Date of Award


Document Type


Degree Name

Master of Science (MS)



First Advisor

R.D. LeFever


The Newcastle Formation (Lower Cretaceous) consists of sandstone with interbedded shale, siltstone, and mudstone facies. This work shows that the regional stratigraphy of the unit is detailed enough for the interpretation of its depositional history and environments in eastern Montana. This work also illustrates the possible lowstand position of the Western Interior Seaway along with probable source areas providing sediments into the study area.

A total of 3446 geophysical wireline logs were used to determine formation tops of the Greenhorn, Mowry, Newcastle, Skull Creek, and Inyan Kara Formations. The log character of the Newcastle Formation was also described for all gamma-ray logs. All well logs and formation tops were exported from a LogSleuth TM program and imported into Petra TM for Windows where unit thicknesses were calculated and cross sections were created. These cross sections were arbitrarily labeled 1-38, A-L respectively, and were used in selecting missing formation tops not previously picked in LogS leuth TM. All isopach maps were created using Surfer™ for Windows to ensure uniformity and consistency in the stratigraphic data. Log character distribution maps were also constructed in Surfer TM for Windows and aided in the interpretation of the depositional history and environments.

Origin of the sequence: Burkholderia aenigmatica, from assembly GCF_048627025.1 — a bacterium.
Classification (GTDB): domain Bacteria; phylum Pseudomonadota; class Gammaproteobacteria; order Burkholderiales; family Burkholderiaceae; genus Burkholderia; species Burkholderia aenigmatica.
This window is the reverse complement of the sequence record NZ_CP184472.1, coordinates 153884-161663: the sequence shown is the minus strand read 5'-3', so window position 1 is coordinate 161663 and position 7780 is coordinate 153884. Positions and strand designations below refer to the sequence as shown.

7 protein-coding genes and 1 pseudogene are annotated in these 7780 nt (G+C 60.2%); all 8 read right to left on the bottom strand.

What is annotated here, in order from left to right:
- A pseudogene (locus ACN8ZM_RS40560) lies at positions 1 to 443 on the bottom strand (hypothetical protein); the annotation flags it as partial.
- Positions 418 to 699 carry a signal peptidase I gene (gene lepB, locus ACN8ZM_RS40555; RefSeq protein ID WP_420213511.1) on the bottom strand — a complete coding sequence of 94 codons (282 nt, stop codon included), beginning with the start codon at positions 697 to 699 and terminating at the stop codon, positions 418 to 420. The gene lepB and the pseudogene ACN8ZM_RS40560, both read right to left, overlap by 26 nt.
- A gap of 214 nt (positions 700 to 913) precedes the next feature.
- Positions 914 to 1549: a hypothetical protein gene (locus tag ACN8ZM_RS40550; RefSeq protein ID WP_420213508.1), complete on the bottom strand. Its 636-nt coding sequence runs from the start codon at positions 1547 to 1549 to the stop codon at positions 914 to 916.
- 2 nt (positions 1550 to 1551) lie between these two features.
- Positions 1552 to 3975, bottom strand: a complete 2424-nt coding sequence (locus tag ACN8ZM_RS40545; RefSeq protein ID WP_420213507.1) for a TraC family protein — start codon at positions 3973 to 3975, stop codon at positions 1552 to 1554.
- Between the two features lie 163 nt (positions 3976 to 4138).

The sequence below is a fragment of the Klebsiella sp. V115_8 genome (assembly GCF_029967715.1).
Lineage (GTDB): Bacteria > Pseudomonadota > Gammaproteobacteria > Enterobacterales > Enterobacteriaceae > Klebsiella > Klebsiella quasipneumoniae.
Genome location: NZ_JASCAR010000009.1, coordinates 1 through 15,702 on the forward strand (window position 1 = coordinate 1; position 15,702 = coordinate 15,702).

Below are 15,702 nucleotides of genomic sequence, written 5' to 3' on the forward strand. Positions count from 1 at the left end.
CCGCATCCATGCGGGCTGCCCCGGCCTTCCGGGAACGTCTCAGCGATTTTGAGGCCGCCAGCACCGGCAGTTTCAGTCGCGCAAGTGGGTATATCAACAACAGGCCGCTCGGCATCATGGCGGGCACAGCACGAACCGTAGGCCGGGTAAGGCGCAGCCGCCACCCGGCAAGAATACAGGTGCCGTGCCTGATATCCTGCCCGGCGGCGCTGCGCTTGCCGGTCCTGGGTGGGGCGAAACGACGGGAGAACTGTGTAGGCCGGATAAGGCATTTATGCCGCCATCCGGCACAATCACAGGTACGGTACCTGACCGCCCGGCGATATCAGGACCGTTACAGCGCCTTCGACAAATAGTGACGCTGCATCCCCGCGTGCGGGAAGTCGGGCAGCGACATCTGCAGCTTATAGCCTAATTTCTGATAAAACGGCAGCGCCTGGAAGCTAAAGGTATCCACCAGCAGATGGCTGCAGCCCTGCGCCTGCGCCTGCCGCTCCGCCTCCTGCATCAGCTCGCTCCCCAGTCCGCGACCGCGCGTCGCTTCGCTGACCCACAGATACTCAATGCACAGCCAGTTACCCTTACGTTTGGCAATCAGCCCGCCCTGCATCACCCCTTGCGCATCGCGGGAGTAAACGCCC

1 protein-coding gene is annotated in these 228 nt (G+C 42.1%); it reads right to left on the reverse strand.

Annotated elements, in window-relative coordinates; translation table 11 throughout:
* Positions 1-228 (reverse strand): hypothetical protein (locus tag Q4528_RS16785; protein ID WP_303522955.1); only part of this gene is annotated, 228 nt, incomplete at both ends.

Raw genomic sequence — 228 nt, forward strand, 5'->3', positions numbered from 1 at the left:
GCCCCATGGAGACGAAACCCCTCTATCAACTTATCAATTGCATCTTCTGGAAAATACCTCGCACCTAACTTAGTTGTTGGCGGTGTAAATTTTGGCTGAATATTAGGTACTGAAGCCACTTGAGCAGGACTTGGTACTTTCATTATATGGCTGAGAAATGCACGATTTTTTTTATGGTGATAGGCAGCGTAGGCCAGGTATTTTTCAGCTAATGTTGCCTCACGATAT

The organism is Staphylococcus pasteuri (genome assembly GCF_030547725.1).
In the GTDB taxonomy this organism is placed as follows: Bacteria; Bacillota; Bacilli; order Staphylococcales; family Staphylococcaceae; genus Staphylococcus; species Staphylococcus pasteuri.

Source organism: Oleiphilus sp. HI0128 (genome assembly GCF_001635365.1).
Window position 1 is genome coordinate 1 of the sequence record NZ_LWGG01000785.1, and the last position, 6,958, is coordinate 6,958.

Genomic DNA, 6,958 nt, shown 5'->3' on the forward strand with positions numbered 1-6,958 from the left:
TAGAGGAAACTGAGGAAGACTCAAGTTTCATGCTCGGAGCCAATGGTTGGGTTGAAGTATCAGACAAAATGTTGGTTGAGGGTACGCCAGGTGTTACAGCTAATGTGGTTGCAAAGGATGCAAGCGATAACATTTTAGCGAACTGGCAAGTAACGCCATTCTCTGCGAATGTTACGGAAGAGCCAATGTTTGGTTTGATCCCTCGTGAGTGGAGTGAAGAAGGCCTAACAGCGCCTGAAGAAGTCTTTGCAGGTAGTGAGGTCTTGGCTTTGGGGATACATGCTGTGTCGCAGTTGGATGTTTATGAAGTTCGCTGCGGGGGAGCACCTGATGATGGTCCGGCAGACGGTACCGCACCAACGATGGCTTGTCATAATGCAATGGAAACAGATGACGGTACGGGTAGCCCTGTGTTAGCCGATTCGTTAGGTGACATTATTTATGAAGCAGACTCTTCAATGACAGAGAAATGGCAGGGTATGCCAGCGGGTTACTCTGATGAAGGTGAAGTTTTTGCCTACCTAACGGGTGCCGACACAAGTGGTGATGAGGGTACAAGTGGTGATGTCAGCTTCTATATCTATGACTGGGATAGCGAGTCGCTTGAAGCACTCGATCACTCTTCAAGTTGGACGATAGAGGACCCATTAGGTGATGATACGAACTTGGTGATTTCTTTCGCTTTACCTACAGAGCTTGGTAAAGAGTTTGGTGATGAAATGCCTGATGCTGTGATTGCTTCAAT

The regional stratigraphy of the Newcastle Formation in eastern Montana is stratigraphically detailed enough for the interpretation of its depositional history, and depositional environments. Prior to the Newcastle deposition, the Western Interior Seaway covered the Western Interior of North America. During this time (99 Ma), the Skull Creek Shale was deposited. The sea retreated to the north and west, reaching a maximum lowstand position around 98 Ma. This maximum lowstand position extended from present day central Daniels County, Montana, southwestward to northern Rosebud County, Montana. The Skull Creek Shale was exposed to erosion, and a major drainage system developed. During this time the Newcastle Formation was deposited. The sea transgressed across the study area where it reached a maximum highstand in western Minnesota. Beginning at this time, (96.5-96 Ma) the Mowry Shale was being deposited. The Newcastle Formation contains evidence of two distinct depositional environments: 1) Shallow marine deposits, 2) Valley-fill deposits. The shallow marine sediments were deposited while the Western Interior Sea was at its maximum lowstand position and exhibit a predominant coarsening-upward log character. The valley fill sediments were deposited as a result of the major drainage system and display a fining-upward log character. The sediments that comprise the Newcastle Formation were derived from source areas to the southeast and north. During this time, the Dakota Sandstone was exposed in southeastern South Dakota. Also, in southeastern South Dakota, the Sioux Quartzite is shown to have been a topographic high from which sediments probably contributed to the deposition of the Newcastle Formation in the southern half of the study area. Sediments that contributed to the deposition of the Newcastle Formation in the northern half of the study area probably came from source areas in northern Saskatchewan and Manitoba. During the time of Newcastle deposition, there may have been Precambrian rocks exposed throughout the Canadian Shield.

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